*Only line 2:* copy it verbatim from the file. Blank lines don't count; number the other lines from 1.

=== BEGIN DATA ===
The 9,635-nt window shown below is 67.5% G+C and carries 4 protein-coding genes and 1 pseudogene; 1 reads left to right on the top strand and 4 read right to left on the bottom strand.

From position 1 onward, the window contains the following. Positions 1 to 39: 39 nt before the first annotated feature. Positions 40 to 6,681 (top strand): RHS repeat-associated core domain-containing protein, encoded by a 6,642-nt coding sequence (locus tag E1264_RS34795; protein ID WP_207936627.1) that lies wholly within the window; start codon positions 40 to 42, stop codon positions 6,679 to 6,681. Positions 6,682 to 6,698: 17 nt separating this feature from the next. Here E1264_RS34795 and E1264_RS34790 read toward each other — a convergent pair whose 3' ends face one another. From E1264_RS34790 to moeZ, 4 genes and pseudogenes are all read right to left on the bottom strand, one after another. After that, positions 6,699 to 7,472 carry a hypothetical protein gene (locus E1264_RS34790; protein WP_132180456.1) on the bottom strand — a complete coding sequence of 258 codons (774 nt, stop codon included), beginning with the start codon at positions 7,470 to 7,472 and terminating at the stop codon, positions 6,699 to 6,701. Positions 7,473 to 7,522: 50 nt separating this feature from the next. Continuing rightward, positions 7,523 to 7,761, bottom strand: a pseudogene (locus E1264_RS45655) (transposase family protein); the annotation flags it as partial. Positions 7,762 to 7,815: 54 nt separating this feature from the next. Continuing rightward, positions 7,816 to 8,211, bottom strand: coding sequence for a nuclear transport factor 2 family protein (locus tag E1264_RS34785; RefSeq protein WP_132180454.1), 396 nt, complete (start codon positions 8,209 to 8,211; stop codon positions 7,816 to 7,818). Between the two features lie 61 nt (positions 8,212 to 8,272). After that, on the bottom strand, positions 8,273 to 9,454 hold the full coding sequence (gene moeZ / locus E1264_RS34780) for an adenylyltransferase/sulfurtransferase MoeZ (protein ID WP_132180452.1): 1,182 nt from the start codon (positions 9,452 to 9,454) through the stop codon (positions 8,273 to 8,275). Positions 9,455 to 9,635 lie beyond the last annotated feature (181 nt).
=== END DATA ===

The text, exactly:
From position 1 onward, the window contains the following. Positions 1 to 39: 39 nt before the first annotated feature. Positions 40 to 6,681 (top strand): RHS repeat-associated core domain-containing protein, encoded by a 6,642-nt coding sequence (locus tag E1264_RS34795; protein ID WP_207936627.1) that lies wholly within the window; start codon positions 40 to 42, stop codon positions 6,679 to 6,681. Positions 6,682 to 6,698: 17 nt separating this feature from the next. Here E1264_RS34795 and E1264_RS34790 read toward each other — a convergent pair whose 3' ends face one another. From E1264_RS34790 to moeZ, 4 genes and pseudogenes are all read right to left on the bottom strand, one after another. After that, positions 6,699 to 7,472 carry a hypothetical protein gene (locus E1264_RS34790; protein WP_132180456.1) on the bottom strand — a complete coding sequence of 258 codons (774 nt, stop codon included), beginning with the start codon at positions 7,470 to 7,472 and terminating at the stop codon, positions 6,699 to 6,701. Positions 7,473 to 7,522: 50 nt separating this feature from the next. Continuing rightward, positions 7,523 to 7,761, bottom strand: a pseudogene (locus E1264_RS45655) (transposase family protein); the annotation flags it as partial. Positions 7,762 to 7,815: 54 nt separating this feature from the next. Continuing rightward, positions 7,816 to 8,211, bottom strand: coding sequence for a nuclear transport factor 2 family protein (locus tag E1264_RS34785; RefSeq protein WP_132180454.1), 396 nt, complete (start codon positions 8,209 to 8,211; stop codon positions 7,816 to 7,818). Between the two features lie 61 nt (positions 8,212 to 8,272). After that, on the bottom strand, positions 8,273 to 9,454 hold the full coding sequence (gene moeZ / locus E1264_RS34780) for an adenylyltransferase/sulfurtransferase MoeZ (protein ID WP_132180452.1): 1,182 nt from the start codon (positions 9,452 to 9,454) through the stop codon (positions 8,273 to 8,275). Positions 9,455 to 9,635 lie beyond the last annotated feature (181 nt).